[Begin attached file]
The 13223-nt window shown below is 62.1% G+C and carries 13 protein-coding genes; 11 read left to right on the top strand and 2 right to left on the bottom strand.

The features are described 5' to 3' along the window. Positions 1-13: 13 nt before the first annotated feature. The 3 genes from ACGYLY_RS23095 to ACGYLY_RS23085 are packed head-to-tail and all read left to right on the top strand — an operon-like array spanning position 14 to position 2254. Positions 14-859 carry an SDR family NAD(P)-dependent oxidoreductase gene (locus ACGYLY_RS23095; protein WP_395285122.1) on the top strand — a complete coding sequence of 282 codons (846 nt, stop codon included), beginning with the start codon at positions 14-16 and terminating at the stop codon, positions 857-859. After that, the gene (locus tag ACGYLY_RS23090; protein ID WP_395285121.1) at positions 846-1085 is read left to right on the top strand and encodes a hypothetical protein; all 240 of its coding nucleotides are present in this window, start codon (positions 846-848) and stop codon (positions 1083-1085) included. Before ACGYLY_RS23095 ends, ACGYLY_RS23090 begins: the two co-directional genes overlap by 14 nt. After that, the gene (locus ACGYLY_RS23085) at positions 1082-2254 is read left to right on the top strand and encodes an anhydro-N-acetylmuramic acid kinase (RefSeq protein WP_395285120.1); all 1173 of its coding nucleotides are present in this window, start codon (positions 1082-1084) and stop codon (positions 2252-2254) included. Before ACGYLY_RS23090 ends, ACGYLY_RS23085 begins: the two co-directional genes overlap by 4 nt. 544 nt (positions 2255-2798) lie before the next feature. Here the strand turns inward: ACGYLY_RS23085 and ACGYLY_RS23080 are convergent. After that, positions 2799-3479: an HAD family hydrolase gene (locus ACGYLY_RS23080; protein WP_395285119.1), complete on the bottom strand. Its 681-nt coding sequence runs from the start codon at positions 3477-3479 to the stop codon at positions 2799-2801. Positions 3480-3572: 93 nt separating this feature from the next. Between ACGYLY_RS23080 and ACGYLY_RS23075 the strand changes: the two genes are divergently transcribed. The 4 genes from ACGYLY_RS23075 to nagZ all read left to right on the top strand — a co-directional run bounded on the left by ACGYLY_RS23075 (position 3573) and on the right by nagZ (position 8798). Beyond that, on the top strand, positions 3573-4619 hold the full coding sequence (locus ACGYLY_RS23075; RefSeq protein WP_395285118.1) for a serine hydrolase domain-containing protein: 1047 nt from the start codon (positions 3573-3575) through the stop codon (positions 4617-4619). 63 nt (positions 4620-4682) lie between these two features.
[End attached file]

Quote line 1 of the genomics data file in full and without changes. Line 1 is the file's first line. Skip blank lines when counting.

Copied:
The 13223-nt window shown below is 62.1% G+C and carries 13 protein-coding genes; 11 read left to right on the top strand and 2 right to left on the bottom strand.